# Changeset 878be17

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• ## doc/theses/thierry_delisle_PhD/thesis/text/front.tex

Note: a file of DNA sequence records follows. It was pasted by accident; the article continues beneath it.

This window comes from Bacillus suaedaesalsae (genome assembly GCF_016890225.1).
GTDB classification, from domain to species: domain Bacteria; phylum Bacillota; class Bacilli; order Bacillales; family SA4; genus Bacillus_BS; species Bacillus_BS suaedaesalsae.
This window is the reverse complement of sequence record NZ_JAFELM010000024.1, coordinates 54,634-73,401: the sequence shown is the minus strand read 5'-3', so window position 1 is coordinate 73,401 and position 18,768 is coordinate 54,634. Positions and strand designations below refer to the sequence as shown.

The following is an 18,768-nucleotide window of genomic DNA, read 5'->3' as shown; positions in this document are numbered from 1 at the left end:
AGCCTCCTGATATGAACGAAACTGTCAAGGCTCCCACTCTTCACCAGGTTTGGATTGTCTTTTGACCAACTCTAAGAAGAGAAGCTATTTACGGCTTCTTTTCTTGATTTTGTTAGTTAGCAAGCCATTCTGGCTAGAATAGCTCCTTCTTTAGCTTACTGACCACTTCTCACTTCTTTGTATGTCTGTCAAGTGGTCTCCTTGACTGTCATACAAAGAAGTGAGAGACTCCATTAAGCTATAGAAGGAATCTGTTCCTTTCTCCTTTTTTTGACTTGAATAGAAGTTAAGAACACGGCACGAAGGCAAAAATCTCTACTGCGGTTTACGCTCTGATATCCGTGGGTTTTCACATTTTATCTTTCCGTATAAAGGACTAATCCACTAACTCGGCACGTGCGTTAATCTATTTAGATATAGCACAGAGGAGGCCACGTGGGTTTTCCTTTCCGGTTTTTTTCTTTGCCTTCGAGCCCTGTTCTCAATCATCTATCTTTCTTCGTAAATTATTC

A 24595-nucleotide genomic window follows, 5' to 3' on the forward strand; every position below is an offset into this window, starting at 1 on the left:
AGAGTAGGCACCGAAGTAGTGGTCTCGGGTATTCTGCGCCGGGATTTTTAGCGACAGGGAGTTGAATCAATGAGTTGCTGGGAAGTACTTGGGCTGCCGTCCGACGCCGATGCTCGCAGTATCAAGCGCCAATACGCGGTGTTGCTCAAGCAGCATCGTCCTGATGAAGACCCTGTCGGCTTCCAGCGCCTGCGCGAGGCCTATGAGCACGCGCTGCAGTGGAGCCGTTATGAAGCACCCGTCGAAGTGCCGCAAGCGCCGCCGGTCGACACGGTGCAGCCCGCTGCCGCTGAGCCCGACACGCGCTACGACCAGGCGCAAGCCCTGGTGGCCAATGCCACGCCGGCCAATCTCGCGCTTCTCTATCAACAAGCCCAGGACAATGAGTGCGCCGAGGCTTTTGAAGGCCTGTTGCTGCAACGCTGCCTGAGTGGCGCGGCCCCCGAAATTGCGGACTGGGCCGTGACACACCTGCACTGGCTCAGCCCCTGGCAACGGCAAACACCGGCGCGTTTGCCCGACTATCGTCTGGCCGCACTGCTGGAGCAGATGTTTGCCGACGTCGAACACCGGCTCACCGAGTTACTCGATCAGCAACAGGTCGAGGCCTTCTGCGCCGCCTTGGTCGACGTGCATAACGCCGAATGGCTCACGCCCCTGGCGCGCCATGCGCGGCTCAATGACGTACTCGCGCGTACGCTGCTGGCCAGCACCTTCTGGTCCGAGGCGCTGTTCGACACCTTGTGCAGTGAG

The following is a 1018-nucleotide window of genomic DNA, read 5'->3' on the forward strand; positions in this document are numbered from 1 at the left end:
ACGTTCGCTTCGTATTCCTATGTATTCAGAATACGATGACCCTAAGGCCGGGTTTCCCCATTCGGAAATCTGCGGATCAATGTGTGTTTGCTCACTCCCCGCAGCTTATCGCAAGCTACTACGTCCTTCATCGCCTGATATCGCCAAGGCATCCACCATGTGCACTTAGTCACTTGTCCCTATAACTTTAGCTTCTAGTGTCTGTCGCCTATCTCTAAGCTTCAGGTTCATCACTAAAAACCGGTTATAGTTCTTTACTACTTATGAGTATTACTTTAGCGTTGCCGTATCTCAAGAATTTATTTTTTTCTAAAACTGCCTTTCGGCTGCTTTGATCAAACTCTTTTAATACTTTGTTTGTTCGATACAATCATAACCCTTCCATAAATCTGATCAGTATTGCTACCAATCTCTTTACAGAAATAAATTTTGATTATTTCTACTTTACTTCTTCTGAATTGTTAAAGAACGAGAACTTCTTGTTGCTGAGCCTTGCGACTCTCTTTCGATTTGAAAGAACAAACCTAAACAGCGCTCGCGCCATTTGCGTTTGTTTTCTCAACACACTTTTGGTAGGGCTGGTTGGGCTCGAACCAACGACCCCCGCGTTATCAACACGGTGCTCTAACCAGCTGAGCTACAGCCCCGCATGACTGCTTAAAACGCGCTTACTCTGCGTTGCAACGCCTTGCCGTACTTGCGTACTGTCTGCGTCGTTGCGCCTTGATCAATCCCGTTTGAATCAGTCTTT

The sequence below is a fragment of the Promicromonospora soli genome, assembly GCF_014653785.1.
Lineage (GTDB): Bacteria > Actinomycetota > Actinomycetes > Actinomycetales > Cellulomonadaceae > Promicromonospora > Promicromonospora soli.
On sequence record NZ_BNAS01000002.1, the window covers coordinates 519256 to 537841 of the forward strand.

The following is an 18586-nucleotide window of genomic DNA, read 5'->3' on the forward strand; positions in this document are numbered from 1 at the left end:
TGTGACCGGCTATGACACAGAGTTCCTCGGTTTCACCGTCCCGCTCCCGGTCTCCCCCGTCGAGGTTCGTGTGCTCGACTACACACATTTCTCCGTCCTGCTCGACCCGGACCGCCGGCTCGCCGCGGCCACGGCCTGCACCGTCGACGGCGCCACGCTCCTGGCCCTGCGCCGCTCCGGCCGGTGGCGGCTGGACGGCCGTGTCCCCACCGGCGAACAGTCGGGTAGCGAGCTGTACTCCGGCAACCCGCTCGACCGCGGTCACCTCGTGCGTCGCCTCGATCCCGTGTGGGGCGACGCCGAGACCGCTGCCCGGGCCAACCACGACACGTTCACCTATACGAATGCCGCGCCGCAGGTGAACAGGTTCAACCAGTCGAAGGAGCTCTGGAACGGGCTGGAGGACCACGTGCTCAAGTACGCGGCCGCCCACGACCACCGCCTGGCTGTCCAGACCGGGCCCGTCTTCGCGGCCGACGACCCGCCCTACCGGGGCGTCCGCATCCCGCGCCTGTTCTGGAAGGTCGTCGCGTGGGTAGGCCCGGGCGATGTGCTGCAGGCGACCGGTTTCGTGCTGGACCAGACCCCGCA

r511a9368 \chapter{Introduction}\label{intro} \section{\CFA programming language} The \CFA programming language~\cite{cfa:frontpage,cfa:typesystem} extends the C programming language by adding modern safety and productivity features, while maintaining backwards compatibility. Among its productivity features, \CFA supports user-level threading~\cite{Delisle21} allowing programmers to write modern concurrent and parallel programs. My previous master's thesis on concurrent in \CFA focused on features and interfaces. This Ph.D.\ thesis focuses on performance, introducing \glsxtrshort{api} changes only when required by performance considerations. Specifically, this work concentrates on scheduling and \glsxtrshort{io}. Prior to this work, the \CFA runtime used a strict \glsxtrshort{fifo} \gls{rQ} and no \glsxtrshort{io} capabilities at the user-thread level\footnote{C supports \glsxtrshort{io} capabilities at the kernel level, which means blocking operations block kernel threads where blocking user-level threads whould be more appropriate for \CFA.}. \Gls{uthrding} (M:N) is gaining popularity over kernel-level threading (1:1) in many programming languages. The user threading approach is often a better mechanism to express complex concurrent applications by efficiently running 10,000+ threads on multi-core systems. Indeed, over-partitioning into small work-units with user threading significantly eases load bal\-ancing, while simultaneously providing advanced synchronization and mutual exclusion capabilities. To manage these high levels of concurrency, the underlying runtime must efficiently schedule many user threads across a few kernel threads; which begs of the question of how many kernel threads are needed and should the number be dynamically reevaluated. Furthermore, scheduling must prevent kernel threads from blocking, otherwise user-thread parallelism drops. When user-threading parallelism does drop, how and when should idle kernel-threads be put to sleep to avoid wasting CPU resources. Finally, the scheduling system must provide fairness to prevent a user thread from monopolizing a kernel thread; otherwise other user threads can experience short/long term starvation or kernel threads can deadlock waiting for events to occur on busy kernel threads. As a research project, this work builds exclusively on newer versions of the Linux operating-system and gcc/clang compilers. While \CFA is released, supporting older versions of Linux ($<$~Ubuntu 16.04) and gcc/clang compilers ($<$~gcc 6.0) is not a goal of this work. This thesis analyses multiple scheduler systems, where each system attempts to fulfill the necessary requirements for \gls{uthrding}. The predominant technique for managing high levels of concurrency is sharding the ready-queue with one queue per kernel-thread and using some form of work stealing/sharing to dynamically rebalance workload shifts. Preventing kernel blocking is accomplish by transforming kernel locks and I/O operations into user-level operations that do not block the kernel thread or spin up new kernel threads to manage the blocking. Fairness is handled through preemption and/or ad-hoc solutions, which leads to coarse-grained fairness with some pathological cases. After examining, testing and selecting specific approaches to these scheduling issues, a completely new scheduler was created and tested in the \CFA (C-for-all) user-threading runtime-system. The goal of the new scheduler to offer increased safety and productivity without sacrificing performance. The quality of the new scheduler is demonstrated by comparing it with other user-threading work-stealing schedulers with the aim of showing equivalent or better performance while offering better fairness. Chapter~\ref{intro} defines scheduling and its general goals. Chapter~\ref{existing} discusses how scheduler implementations attempt to achieve these goals, but all implementations optimize some workloads better than others. Chapter~\ref{s:CFARuntime} presents the relevant aspects of the \CFA runtime system that have a significant affect on the new scheduler design and implementation. Chapter~\ref{core} analyses different scheduler approaches, while looking for scheduler mechanisms that provide both performance and fairness. Chapter~\ref{s:UserLevelIO} covers the complex mechanisms that must be used to achieve nonblocking I/O to prevent the blocking of \glspl{kthrd}. Chapters~\ref{microbench} and~\ref{macrobench} present micro and macro benchmarks used to evaluate and compare the new scheduler with similar schedulers. \section{Scheduling} Computer systems share multiple resources across many threads of execution, even on single user computers like laptops or smartphones. On a computer system with multiple processors and work units, there exists the problem of mapping work onto processors in an efficient manner, called \newterm{scheduling}. These systems are normally \newterm{open}, meaning new work arrives from an external source or is spawned from an existing work unit. On a computer system, the scheduler takes a sequence of work requests in the form of threads and attempts to complete the work, subject to performance objectives, such as resource utilization. A general-purpose dynamic-scheduler for an open system cannot anticipate future work requests, so its performance is rarely optimal. With complete knowledge of arrive order and work, creating an optimal solution still effectively needs solving the bin packing problem\cite{wiki:binpak}. However, optimal solutions are often not required. Schedulers do produce excellent solutions, whitout needing optimality, by taking advantage of regularities in work patterns. Computer systems share multiple resources across many threads of execution, even on single-user computers like laptops or smartphones. On a computer system with multiple processors and work units (routines, coroutines, threads, programs, \etc), there exists the problem of mapping many different kinds of work units onto many different kinds of processors in an efficient manner, called \newterm{scheduling}. Scheduling systems are normally \newterm{open}, meaning new work arrives from an external source or is randomly spawned from an existing work unit. In general, work units without threads, like routines and coroutines, are self-scheduling, while work units with threads, like tasks and programs, are scheduled. For scheduled work-units, a scheduler takes a sequence of threads and attempts to run them to completion, subject to shared resource restrictions and utilization. A general-purpose dynamic-scheduler for an open system cannot anticipate (future) work requests, so its performance is rarely optimal. Even with complete knowledge of arrive order and work, creating an optimal solution is a bin packing problem~\cite{wiki:binpak}. However, optimal solutions are often not required: schedulers often produce excellent solutions, without needing optimality, by taking advantage of regularities in work patterns. Scheduling occurs at discreet points when there are transitions in a system. \input{executionStates.pstex_t} \end{center} These \newterm{state transition}s are initiated in response to events (\Index{interrupt}s): These \newterm{state transition}s are initiated in response to events, \eg blocking, interrupts, errors: \begin{itemize} \item entering the system (new $\rightarrow$ ready) \item scheduler assigns a thread to a computing resource, \eg CPU (ready $\rightarrow$ running) \item timer alarm for preemption (running $\rightarrow$ ready) long term delay versus spinning (running $\rightarrow$ blocked) \item blocking ends, \ie network or I/O completion (blocked $\rightarrow$ ready) completion of delay, \eg network or I/O completion (blocked $\rightarrow$ ready) \item normal completion or error, \ie segment fault (running $\rightarrow$ halted) \item scheduler assigns a thread to a resource (ready $\rightarrow$ running) normal completion or error, \eg segment fault (running $\rightarrow$ halted) \end{itemize} Key to scheduling is that a thread cannot bypass the ready'' state during a transition so the scheduler maintains complete control of the system. Key to scheduling is that a thread cannot bypass the ready'' state during a transition so the scheduler maintains complete control of the system, \ie no self-scheduling among threads. When the workload exceeds the capacity of the processors, \ie work cannot be executed immediately, it is placed on a queue for subsequent service, called a \newterm{ready queue}. Ready queues organize threads for scheduling, which indirectly organizes the work to be performed. The structure of ready queues can take many different forms. Where simple examples include single-queue multi-server (SQMS) and the multi-queue multi-server (MQMS). The structure of ready queues can take many different forms, where the basic two are the single-queue multi-server (SQMS) and the multi-queue multi-server (MQMS). \begin{center} \begin{tabular}{l|l} Beyond these two schedulers are a host of options, \ie adding an optional global, shared queue to MQMS. The three major optimization criteria for a scheduler are: Once there are multiple resources and ready queues, a scheduler is faced with three major optimization criteria: \begin{enumerate}[leftmargin=*] \item Essentially, all multi-processor computers have non-uniform memory access (NUMA), with one or more quantized steps to access data at different levels in the memory hierarchy. When a system has a large number of independently executing threads, affinity becomes difficult because of \newterm{thread churn}. That is, threads must be scheduled on multiple processors to obtain high processors utilization because the number of threads $\ggg$ processors. That is, threads must be scheduled on different processors to obtain high processors utilization because the number of threads $\ggg$ processors. \item \newterm{contention}: safe access of shared objects by multiple processors requires mutual exclusion in some form, generally locking\footnote{ Lock-free data-structures do not involve locking but incurr similar costs to achieve mutual exclusion.} \newterm{contention}: safe access of shared objects by multiple processors requires mutual exclusion in some form, generally locking.\footnote{ Lock-free data-structures do not involve locking but incur similar costs to achieve mutual exclusion.} \noindent Mutual exclusion cost and latency increases significantly with the number of processors accessing a shared object. Mutual exclusion cost and latency increases significantly with the number of processors access\-ing a shared object. \end{enumerate} Nevertheless, schedulers are a series of compromises, occasionally with some static or dynamic tuning parameters to enhance specific patterns. Scheduling is a zero-sum game as computer processors normally have a fixed, maximum number of cycles per unit time\footnote{Frequency scaling and turbot boost add a degree of complexity that can be ignored in this discussion without loss of generality.}. SQMS has perfect load-balancing but poor affinity and high contention by the processors, because of the single queue. MQMS has poor load-balancing but perfect affinity and no contention, because each processor has its own queue. Scheduling is a zero-sum game as computer processors normally have a fixed, maximum number of cycles per unit time.\footnote{ Frequency scaling and turbo-boost add a degree of complexity that can be ignored in this discussion without loss of generality.} Hence, schedulers are a series of compromises, occasionally with some static or dynamic tuning parameters to enhance specific workload patterns. For example, SQMS has perfect load-balancing but poor affinity and high contention by the processors, because of the single queue. While MQMS has poor load-balancing but perfect affinity and no contention, because each processor has its own queue. Significant research effort has also looked at load sharing/stealing among queues, when a ready queue is too long or short, respectively. Significant research effort has looked at load balancing by stealing/sharing work units among queues: when a ready queue is too short or long, respectively, load stealing/sharing schedulers attempt to push/pull work units to/from other ready queues. These approaches attempt to perform better load-balancing at the cost of affinity and contention. Load sharing/stealing schedulers attempt to push/pull work units to/from other ready queues However, \emph{all} approaches come at a cost (zero-sum game), but not all compromises are necessarily equivalent, especially across workloads. Hence, some schedulers perform very well for specific workloads, while others offer acceptable performance over a wider range of workloads. Note however that while any change comes at a cost, hence the zero-sum game, not all compromises are necessarily equivalent. Some schedulers can perform very well only in very specific workload scenarios, others might offer acceptable performance but be applicable to a wider range of workloads. Since \CFA attempts to improve the safety and productivity of C, the scheduler presented in this thesis attempts to achieve the same goals. \section{\CFA programming language} The \CFA programming language~\cite{Cforall,Moss18} extends the C programming language by adding modern safety and productivity features, while maintaining backwards compatibility. Among its productivity features, \CFA supports \gls{uthrding}~\cite{Delisle21} as its fundamental threading model allowing programmers to easily write modern concurrent and parallel programs. My previous master's thesis on concurrency in \CFA focused on features and interfaces~\cite{Delisle18}. This Ph.D.\ thesis focuses on performance, introducing \glsxtrshort{api} changes only when required by performance considerations. Specifically, this work concentrates on advanced thread and \glsxtrshort{io} scheduling. Prior to this work, the \CFA runtime used a strict SQMS \gls{rQ} and provided no nonblocking \glsxtrshort{io} capabilities at the user-thread level.\footnote{ C/\CC only support \glsxtrshort{io} capabilities at the kernel level, which means many \io operations block \glspl{kthrd} reducing parallelism at the user level.} Since \CFA attempts to improve the safety and productivity of C, the new scheduler presented in this thesis attempts to achieve the same goals. More specifically, safety and productivity for scheduling means supporting a wide range of workloads so that programmers can rely on progress guarantees (safety) and more easily achieve acceptable performance (productivity). The new scheduler also includes support for implicit nonblocking \io, allowing applications to have more user-threads blocking on \io operations than there are \glspl{kthrd}. To complete the scheduler, an idle sleep mechanism is implemented that significantly reduces wasted CPU cycles, which are then available outside of the application. As a research project, this work builds exclusively on newer versions of the Linux operating-system and gcc/clang compilers. The new scheduler implementation uses several optimizations to successfully balance the cost of fairness against performance; some of these optimizations rely on interesting hardware optimizations only present on modern CPUs. The \io implementation is based on the @io_uring@ kernel-interface, a recent addition to the Linux kernel, because it purports to handle nonblocking \emph{file} and network \io. This decision allowed an interesting performance and fairness comparison with other threading systems using @select@, @epoll@, \etc. While the current \CFA release supports older versions of Linux ($\ge$~Ubuntu 16.04) and gcc/clang compilers ($\ge$~gcc 6.0), it is not the purpose of this project to find workarounds in these older systems to provide backwards compatibility. The hope is that these new features will soon become mainstream features. \section{Contributions}\label{s:Contributions} This work provides the following contributions in the area of user-level scheduling in an advanced programming-language runtime-system: This work provides the following scheduling contributions for advanced \gls{uthrding} runtime-systems: \begin{enumerate}[leftmargin=*] \item A scalable scheduling algorithm that offers progress guarantees. \item Support for user-level \glsxtrshort{io} capabilities based on Linux's @io_uring@. \item An algorithm for load-balancing and idle sleep of processors, including NUMA awareness. \item Support for user-level \glsxtrshort{io} capabilities based on Linux's @io_uring@. A mechanism for adding fairness on top of work-stealing through helping (used both for the I/O and ready-queue). \item An optimization of the work-stealing helping-mechanism for load balancing to reduce scheduling costs. \item An optimization for the alternative relaxed-list for load balancing to reduce scheduling costs in embarrassingly parallel cases. \end{enumerate}